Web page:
“We’re trying to cover the full spectrum of what the Arctic National Wildlife Refuge represents,” says cocurator Oberly, who traveled to the remote Alaska area during summer 2018 to document images featured in the exhibit. “It’s a critical habitat for fish, caribou, polar bears, wolves, and also it’s sacred land to the Gwich’in and Iñupiat people.”

“We really wanted to include the beauty of the environment and the people who have lived in relation to the land, water, and animals,” adds cocurator Miller, an Iñupiat photographer who herself hails from northwest Alaska, just across the state from the contested Arctic refuge. “Often, coverage [of the refuge] focuses heavily on the animals and can forget the people,” she continues. “Indigenous people have depended on the refuge for millenia. They still depend on it now.”

A Captivating Look at One of the World’s Last Wild Frontiers© Photo by Peter Mather The Arctic Village, where Gwich’in communities live, is on the southern edge of the remote Alaska refuge.

Stories for the Arctic Refuge is presented by Native Movement—an Alaska-based organization that advocates for grassroots projects related to climate justice and indigenous rights—with Sierra Club and the Wilderness Society (both environmental organizations). In addition to images taken by nonnatives of Alaska who traveled to the Arctic refuge to document the situation at hand, the project also features images taken by indigenous contributors with a deep connection to the area.

Wild Rice with Warm Spiced Carrot Milk

Wild Rice with Warm Spiced Carrot Milk Wild Rice with Warm Spiced Carrot Milk © Provided by Bonnier CorporationThis dish is inspired by the way many Ojibew people like to eat wild rice—in a sweet porridge for breakfast or dessert. Use fresh carrots for the best possible flavor. Yield: serves 8 Time: 1 hour, 15 minutes Ingredients 2 medium carrots (6 oz.), finely grated 1 1⁄2 cups whole milk 1 cup heavy cream 2 Tbsp. unsalted butter 2 Tbsp. sugar 1⁄2 tsp. ground turmeric 1⁄4 tsp. ground cardamom 1⁄4 tsp. ground cinnamon 1 tsp. kosher salt, plus more as needed Freshly ground black pepper 1⁄2 cup (3 oz.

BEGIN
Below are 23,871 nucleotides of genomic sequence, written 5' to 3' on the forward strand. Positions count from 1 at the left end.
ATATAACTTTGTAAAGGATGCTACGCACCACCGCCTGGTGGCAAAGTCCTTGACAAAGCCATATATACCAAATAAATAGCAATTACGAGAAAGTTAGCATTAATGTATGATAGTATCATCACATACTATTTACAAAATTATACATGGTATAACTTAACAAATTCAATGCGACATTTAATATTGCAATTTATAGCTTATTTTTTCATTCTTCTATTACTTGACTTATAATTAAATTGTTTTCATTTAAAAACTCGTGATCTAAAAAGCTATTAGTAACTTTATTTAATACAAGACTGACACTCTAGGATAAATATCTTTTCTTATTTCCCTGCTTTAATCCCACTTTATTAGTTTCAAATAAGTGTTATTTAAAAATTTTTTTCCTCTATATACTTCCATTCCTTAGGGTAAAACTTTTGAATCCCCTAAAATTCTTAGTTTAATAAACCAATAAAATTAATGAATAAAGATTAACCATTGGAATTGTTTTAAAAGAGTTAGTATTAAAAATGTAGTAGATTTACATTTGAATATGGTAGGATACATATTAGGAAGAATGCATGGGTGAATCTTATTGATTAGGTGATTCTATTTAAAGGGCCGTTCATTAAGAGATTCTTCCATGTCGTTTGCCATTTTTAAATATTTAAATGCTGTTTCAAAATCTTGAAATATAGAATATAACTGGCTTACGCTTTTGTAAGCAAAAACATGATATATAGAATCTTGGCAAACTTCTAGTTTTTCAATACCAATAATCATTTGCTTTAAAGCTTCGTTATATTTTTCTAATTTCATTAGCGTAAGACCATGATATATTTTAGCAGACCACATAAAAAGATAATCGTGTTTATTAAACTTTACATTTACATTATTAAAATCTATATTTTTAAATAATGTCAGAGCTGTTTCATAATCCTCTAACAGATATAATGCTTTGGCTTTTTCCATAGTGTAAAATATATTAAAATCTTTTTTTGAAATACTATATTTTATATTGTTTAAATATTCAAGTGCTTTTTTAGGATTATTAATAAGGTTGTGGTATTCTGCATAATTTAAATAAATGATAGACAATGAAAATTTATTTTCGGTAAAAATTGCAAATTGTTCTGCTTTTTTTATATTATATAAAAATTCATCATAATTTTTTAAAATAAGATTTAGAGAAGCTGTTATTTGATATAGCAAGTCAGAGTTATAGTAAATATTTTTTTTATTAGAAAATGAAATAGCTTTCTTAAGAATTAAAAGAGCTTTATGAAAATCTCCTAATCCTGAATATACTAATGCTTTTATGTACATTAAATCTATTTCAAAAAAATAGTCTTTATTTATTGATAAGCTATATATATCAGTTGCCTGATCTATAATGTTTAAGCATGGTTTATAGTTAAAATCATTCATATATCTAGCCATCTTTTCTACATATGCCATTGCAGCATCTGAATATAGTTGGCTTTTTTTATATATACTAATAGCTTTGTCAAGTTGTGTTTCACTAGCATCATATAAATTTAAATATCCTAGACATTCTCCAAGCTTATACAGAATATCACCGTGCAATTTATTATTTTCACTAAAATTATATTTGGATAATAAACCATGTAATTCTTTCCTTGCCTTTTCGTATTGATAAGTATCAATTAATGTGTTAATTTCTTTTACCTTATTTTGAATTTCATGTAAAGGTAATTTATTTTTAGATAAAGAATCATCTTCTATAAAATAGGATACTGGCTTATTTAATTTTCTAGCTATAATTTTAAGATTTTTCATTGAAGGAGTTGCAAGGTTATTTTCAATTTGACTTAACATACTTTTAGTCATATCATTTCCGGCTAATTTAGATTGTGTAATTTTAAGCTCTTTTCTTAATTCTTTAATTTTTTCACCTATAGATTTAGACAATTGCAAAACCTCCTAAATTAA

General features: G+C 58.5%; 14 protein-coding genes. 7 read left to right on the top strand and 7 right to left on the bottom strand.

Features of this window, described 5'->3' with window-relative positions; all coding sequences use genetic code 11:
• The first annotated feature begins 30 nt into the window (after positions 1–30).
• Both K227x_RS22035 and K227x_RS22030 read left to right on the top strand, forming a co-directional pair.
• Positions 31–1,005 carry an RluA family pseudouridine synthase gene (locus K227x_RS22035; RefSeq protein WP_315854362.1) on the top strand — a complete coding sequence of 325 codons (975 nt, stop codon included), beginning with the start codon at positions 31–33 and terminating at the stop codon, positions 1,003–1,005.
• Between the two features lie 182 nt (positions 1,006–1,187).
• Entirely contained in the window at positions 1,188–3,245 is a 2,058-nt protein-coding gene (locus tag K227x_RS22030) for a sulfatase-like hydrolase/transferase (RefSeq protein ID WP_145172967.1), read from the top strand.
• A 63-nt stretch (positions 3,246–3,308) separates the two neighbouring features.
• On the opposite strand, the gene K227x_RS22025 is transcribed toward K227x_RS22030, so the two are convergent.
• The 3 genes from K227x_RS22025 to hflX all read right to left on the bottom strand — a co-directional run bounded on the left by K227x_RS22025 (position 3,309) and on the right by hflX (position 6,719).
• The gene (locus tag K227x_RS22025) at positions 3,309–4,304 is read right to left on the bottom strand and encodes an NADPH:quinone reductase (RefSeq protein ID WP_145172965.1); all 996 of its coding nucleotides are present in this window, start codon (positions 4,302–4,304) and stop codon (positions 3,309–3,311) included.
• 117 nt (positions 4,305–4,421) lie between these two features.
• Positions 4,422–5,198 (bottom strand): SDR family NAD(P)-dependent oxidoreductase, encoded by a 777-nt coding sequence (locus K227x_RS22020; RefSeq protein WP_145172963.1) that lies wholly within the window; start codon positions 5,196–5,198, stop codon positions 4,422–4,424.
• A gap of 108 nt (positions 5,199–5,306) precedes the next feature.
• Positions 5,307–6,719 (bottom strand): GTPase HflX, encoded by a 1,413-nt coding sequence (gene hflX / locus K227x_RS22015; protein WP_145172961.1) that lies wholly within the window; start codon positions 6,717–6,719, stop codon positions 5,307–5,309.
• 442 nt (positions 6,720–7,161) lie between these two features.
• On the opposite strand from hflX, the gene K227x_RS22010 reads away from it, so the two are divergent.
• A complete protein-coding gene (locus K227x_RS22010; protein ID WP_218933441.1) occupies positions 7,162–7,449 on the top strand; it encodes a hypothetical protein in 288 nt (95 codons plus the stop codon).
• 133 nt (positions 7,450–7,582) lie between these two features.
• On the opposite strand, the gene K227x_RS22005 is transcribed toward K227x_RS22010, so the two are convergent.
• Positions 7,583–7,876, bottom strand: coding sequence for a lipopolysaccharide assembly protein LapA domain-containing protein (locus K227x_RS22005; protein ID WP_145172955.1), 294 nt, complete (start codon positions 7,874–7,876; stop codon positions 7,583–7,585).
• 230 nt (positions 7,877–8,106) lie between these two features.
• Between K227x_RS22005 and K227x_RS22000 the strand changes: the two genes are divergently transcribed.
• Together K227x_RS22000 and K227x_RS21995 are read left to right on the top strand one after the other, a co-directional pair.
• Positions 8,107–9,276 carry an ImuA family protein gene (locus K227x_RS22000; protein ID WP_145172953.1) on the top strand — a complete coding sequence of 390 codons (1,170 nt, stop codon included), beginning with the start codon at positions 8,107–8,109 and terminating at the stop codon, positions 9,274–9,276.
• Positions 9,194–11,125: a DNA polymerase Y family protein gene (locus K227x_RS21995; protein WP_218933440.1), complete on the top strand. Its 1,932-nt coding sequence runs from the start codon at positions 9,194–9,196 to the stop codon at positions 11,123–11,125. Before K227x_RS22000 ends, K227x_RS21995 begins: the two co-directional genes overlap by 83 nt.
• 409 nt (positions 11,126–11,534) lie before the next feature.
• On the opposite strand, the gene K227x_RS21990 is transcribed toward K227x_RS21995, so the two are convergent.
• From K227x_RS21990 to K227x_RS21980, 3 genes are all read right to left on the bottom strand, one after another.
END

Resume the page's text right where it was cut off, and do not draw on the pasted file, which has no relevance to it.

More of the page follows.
"The Last Lions" is a captivating look at a mother lion' s attempt at scratching and surviving in the wetlands of Botswana, raising three cubs after Considering how close they get to the animals, it' s a wonder none of the filmmakers got mauled. There are cute moments, but most of the journey is tense

My last few posts were a tongue-in-cheek look at the dogmatic, formulaic views of salvation by a few of the more popular Christian denominations. I imagine that most folks who hold any of those particular views would be irate at the lampooning of their views, but would chuckle at the depictions of the others.

“It’s really important that the people who want to protect their ways of life and their sacred lands are at the forefront,” says Miller, in terms of spreading knowledge about the current threat facing the Arctic refuge and its inhabitants. “They need to be included. They need to be at the table.”

A Captivating Look at One of the World’s Last Wild Frontiers© Photo by ©Florian Schulz In September 2019, the U.S. Interior Department published its final plan to open the refuge to oil development.

As part of this effort, the entrance to the Stories for the Arctic Refuge exhibit at Photoville features a “land acknowledgement” that details the indigenous history of the land where the pop-up photo festival takes place. “That’s a really important piece of the exhibition,” Miller says, “to show our respects and just bring that history forward to get people more used to acknowledging the land they’re on. All of what we call the United States today is indigenous land.”

A battle over contested land

A Captivating Look at One of the World’s Last Wild Frontiers© Photo by Peter Mather The Arctic National Wildlife Refuge (ANWR) is home to a vast array of wildlife including caribou, polar bears, wolves, foxes, and migratory birds from all 50 U.S. states.